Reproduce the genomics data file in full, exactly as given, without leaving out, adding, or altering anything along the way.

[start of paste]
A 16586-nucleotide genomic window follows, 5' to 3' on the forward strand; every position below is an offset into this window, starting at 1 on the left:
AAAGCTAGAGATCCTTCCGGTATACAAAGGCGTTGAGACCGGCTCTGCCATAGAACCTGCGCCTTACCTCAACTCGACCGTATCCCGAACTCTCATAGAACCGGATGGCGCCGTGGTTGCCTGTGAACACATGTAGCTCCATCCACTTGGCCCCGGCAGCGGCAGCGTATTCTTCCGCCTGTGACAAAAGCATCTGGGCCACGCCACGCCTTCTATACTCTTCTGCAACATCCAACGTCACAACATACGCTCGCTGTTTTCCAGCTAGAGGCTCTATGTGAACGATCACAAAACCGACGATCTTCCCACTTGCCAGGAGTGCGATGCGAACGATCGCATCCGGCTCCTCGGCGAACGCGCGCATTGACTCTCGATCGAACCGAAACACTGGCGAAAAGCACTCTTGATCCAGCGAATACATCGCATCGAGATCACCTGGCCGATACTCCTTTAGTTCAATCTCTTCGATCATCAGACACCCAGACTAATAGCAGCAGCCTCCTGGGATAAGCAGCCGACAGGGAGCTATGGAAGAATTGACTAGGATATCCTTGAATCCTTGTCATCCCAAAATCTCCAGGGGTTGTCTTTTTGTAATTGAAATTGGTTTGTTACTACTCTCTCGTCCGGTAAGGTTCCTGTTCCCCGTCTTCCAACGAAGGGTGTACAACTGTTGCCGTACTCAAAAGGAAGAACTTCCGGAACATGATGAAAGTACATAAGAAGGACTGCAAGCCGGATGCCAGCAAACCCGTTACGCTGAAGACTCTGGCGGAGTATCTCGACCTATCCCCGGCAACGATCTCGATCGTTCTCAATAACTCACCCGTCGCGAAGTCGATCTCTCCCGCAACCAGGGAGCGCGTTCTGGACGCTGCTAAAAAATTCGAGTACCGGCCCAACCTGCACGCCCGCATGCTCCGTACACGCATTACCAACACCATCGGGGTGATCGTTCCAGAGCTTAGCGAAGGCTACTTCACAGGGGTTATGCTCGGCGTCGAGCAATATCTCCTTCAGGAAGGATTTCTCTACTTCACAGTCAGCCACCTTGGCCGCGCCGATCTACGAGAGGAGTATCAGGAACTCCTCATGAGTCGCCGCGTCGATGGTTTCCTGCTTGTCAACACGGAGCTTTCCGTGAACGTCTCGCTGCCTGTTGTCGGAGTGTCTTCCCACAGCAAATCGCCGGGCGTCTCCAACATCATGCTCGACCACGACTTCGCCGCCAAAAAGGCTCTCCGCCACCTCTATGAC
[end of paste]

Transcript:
A 16586-nucleotide genomic window follows, 5' to 3' on the forward strand; every position below is an offset into this window, starting at 1 on the left:
AAAGCTAGAGATCCTTCCGGTATACAAAGGCGTTGAGACCGGCTCTGCCATAGAACCTGCGCCTTACCTCAACTCGACCGTATCCCGAACTCTCATAGAACCGGATGGCGCCGTGGTTGCCTGTGAACACATGTAGCTCCATCCACTTGGCCCCGGCAGCGGCAGCGTATTCTTCCGCCTGTGACAAAAGCATCTGGGCCACGCCACGCCTTCTATACTCTTCTGCAACATCCAACGTCACAACATACGCTCGCTGTTTTCCAGCTAGAGGCTCTATGTGAACGATCACAAAACCGACGATCTTCCCACTTGCCAGGAGTGCGATGCGAACGATCGCATCCGGCTCCTCGGCGAACGCGCGCATTGACTCTCGATCGAACCGAAACACTGGCGAAAAGCACTCTTGATCCAGCGAATACATCGCATCGAGATCACCTGGCCGATACTCCTTTAGTTCAATCTCTTCGATCATCAGACACCCAGACTAATAGCAGCAGCCTCCTGGGATAAGCAGCCGACAGGGAGCTATGGAAGAATTGACTAGGATATCCTTGAATCCTTGTCATCCCAAAATCTCCAGGGGTTGTCTTTTTGTAATTGAAATTGGTTTGTTACTACTCTCTCGTCCGGTAAGGTTCCTGTTCCCCGTCTTCCAACGAAGGGTGTACAACTGTTGCCGTACTCAAAAGGAAGAACTTCCGGAACATGATGAAAGTACATAAGAAGGACTGCAAGCCGGATGCCAGCAAACCCGTTACGCTGAAGACTCTGGCGGAGTATCTCGACCTATCCCCGGCAACGATCTCGATCGTTCTCAATAACTCACCCGTCGCGAAGTCGATCTCTCCCGCAACCAGGGAGCGCGTTCTGGACGCTGCTAAAAAATTCGAGTACCGGCCCAACCTGCACGCCCGCATGCTCCGTACACGCATTACCAACACCATCGGGGTGATCGTTCCAGAGCTTAGCGAAGGCTACTTCACAGGGGTTATGCTCGGCGTCGAGCAATATCTCCTTCAGGAAGGATTTCTCTACTTCACAGTCAGCCACCTTGGCCGCGCCGATCTACGAGAGGAGTATCAGGAACTCCTCATGAGTCGCCGCGTCGATGGTTTCCTGCTTGTCAACACGGAGCTTTCCGTGAACGTCTCGCTGCCTGTTGTCGGAGTGTCTTCCCACAGCAAATCGCCGGGCGTCTCCAACATCATGCTCGACCACGACTTCGCCGCCAAAAAGGCTCTCCGCCACCTCTATGAC